To configure different kernel options, a user runs either a text-mode or a graphical kernel configurator. The text-mode configurator can be run with make config and prompts the user to select configuration options in order (Figure 1). The ncurses text version is more popular and is run with the make menuconfig option (Figure 2). The graphical configurator is run with make xconfig and uses Qt as the widget set (Figure 3).
When the kernel configurator is run, it reads the main kernel configuration file, located in arch/i386/Kconfig for the i386 platform. Other architectures have the main configuration files located in their main directories. This main configuration file then includes other configuration files from the different subdirectories in the kernel directory tree. Those configuration files also can include other configuration files as needed. For example, the arch/i386/Kconfig file contains the line:
which will read information from that file. This sound/Kconfig file then includes a lot of other files:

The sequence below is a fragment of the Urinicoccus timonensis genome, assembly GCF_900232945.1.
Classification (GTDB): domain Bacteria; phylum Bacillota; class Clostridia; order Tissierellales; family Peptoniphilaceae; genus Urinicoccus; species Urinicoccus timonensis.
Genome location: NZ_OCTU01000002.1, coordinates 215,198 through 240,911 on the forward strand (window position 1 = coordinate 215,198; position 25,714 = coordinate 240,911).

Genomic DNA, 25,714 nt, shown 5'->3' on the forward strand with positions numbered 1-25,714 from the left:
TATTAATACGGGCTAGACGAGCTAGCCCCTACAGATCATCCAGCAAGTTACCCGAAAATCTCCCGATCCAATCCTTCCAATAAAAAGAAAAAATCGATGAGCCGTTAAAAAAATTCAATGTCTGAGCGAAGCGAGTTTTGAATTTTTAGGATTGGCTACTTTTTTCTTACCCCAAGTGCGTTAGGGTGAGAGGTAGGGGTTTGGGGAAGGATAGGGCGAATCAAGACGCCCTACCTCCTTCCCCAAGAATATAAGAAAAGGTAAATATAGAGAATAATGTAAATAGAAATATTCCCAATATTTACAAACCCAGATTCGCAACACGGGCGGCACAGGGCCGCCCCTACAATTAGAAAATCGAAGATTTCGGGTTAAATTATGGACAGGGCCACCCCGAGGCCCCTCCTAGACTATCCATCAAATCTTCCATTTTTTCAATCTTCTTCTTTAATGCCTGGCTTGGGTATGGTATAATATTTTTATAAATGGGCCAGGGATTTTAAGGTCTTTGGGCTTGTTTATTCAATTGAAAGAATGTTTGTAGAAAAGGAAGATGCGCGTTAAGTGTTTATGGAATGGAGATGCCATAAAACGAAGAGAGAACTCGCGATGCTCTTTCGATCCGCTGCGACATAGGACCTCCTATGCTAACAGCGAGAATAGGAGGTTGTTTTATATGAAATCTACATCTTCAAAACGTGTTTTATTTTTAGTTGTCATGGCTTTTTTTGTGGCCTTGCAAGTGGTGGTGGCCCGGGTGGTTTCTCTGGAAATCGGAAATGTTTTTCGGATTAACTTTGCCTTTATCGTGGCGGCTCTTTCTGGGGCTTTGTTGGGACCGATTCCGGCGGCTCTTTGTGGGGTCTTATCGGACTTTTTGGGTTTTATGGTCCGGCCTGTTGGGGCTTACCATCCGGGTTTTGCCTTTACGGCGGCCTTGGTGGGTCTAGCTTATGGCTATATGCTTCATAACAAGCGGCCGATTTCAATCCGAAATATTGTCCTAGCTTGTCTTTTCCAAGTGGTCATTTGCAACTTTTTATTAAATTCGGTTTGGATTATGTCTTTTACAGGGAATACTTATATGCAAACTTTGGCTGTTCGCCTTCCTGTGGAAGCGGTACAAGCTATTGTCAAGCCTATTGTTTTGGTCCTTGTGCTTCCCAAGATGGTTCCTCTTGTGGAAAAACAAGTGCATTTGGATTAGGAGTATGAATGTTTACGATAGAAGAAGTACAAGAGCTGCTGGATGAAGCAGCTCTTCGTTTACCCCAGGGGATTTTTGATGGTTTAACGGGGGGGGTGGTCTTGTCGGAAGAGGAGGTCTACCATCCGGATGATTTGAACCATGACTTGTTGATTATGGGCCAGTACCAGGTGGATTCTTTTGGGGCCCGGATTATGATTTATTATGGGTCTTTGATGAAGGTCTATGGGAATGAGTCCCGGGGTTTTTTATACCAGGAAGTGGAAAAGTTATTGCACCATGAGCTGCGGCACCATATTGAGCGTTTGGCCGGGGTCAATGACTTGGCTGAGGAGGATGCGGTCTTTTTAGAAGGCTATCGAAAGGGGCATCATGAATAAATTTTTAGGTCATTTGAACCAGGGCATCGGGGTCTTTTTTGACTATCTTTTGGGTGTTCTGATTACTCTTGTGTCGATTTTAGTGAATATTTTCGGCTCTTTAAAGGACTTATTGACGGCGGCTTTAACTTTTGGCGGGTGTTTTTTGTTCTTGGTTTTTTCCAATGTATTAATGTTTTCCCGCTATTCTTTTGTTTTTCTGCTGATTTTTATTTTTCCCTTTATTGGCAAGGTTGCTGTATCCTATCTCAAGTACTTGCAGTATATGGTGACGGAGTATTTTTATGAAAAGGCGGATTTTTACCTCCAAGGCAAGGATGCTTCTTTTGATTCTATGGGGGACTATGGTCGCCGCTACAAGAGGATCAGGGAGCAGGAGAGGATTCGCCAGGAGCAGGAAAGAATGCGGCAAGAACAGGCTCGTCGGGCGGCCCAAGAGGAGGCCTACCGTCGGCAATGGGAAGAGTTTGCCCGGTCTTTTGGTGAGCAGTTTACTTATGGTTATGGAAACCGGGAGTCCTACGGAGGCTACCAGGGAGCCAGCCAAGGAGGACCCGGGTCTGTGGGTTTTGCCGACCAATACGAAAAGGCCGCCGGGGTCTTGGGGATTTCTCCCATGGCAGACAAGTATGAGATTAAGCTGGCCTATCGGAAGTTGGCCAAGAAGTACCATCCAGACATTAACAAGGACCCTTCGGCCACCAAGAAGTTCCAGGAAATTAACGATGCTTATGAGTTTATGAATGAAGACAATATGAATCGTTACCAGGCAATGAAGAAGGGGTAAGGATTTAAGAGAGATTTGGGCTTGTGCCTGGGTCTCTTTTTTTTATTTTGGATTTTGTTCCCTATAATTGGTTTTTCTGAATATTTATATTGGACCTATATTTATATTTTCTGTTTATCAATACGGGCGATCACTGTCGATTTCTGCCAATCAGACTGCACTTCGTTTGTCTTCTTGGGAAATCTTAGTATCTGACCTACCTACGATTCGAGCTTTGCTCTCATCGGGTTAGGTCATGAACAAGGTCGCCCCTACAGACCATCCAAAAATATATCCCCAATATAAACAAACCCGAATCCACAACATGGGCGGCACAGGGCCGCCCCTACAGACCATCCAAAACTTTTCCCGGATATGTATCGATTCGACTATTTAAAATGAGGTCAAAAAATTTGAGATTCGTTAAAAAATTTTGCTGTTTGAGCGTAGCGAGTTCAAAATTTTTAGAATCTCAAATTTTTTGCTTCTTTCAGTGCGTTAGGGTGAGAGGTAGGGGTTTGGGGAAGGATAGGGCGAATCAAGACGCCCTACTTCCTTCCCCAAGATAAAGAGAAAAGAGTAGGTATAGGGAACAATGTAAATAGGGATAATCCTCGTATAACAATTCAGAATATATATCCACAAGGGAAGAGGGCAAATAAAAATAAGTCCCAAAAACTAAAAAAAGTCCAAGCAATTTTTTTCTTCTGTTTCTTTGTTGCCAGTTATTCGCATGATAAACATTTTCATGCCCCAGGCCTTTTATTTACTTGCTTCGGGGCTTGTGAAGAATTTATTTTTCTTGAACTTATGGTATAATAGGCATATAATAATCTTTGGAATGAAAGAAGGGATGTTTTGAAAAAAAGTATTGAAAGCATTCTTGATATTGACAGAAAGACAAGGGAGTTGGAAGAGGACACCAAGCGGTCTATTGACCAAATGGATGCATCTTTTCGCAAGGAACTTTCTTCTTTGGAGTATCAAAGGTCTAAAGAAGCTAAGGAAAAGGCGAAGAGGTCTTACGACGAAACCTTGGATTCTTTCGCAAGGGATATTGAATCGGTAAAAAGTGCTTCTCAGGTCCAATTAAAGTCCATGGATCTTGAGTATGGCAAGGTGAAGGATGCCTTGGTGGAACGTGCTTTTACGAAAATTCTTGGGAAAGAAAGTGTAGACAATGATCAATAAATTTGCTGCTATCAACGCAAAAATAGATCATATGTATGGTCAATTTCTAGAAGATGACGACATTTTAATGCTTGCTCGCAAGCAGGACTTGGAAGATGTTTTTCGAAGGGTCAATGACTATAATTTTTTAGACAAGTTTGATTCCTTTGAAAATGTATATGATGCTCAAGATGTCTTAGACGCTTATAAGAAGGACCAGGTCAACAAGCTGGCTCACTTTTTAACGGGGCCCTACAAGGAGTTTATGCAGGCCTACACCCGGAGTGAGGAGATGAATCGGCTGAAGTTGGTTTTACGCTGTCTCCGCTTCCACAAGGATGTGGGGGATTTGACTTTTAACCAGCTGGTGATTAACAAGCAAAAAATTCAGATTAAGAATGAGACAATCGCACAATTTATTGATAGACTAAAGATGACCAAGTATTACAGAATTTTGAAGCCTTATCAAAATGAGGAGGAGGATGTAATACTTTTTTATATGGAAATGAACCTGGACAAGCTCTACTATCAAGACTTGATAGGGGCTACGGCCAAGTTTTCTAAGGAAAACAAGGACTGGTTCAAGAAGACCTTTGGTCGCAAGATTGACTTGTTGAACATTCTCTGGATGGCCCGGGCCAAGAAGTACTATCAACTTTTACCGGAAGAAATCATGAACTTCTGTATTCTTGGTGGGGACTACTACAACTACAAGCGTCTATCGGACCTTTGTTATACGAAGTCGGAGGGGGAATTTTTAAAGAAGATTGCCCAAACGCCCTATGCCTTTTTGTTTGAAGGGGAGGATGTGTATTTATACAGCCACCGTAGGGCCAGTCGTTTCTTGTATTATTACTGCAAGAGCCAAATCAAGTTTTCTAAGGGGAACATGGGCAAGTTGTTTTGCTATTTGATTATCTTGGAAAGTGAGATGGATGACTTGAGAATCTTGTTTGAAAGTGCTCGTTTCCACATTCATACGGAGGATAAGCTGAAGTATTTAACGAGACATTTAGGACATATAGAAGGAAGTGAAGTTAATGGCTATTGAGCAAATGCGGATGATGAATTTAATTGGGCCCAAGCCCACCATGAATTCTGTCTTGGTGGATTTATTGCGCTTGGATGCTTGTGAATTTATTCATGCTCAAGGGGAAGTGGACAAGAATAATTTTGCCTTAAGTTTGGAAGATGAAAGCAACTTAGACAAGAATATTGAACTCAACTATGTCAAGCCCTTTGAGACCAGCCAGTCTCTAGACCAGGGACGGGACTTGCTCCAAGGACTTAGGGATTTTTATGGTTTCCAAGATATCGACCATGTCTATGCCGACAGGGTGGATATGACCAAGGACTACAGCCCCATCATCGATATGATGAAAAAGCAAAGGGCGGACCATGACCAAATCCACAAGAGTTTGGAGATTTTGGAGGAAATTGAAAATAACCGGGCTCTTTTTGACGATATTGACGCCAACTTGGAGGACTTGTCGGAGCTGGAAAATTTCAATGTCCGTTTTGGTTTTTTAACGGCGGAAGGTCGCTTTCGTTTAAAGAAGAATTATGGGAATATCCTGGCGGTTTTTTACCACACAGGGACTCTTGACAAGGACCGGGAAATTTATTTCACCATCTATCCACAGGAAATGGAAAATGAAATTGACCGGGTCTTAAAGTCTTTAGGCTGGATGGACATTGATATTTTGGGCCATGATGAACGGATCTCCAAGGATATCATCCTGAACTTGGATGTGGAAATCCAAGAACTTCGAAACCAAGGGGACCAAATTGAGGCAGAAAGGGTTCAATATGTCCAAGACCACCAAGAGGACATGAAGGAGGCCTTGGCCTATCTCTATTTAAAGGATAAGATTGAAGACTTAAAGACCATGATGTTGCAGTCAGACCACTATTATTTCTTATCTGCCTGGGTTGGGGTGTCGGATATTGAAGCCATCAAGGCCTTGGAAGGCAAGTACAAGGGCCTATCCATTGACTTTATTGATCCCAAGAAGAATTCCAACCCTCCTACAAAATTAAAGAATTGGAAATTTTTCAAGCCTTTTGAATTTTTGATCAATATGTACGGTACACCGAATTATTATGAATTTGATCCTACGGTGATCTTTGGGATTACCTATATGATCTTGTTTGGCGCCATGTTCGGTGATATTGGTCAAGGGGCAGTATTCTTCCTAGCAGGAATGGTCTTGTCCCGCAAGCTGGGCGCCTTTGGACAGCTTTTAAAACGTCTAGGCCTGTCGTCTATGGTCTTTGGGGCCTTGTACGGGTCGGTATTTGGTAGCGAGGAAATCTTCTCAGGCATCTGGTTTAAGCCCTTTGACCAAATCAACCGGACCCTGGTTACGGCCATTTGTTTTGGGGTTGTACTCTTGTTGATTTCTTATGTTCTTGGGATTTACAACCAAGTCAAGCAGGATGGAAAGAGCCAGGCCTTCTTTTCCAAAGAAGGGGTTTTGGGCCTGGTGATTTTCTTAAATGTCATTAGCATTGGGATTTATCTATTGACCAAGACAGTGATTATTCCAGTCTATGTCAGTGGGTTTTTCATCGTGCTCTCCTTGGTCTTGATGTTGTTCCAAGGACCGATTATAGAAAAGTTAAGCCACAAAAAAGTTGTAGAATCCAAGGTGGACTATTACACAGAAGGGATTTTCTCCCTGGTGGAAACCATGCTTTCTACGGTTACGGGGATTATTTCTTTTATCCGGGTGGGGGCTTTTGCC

source "sound/core/Kconfig" source "sound/drivers/Kconfig" source "sound/isa/Kconfig" source "sound/pci/Kconfig" source "sound/ppc/Kconfig" source "sound/arm/Kconfig" source "sound/usb/Kconfig"The sound/usb/Kconfig file describes all of the ALSA USB driver options, like this:
# ALSA USB drivers menu "ALSA USB devices" depends on SND!=n && USB!=n config SND_USB_AUDIO tristate "USB Audio/MIDI driver" depends on SND && USB help Say 'Y' or 'M' to include support for USB audio and USB MIDI devices. endmenuThe # character can be used to comment Kconfig files. Anything written after it on the same line is not read by the configurator, but it is useful for documenting what the file is for and what it should do.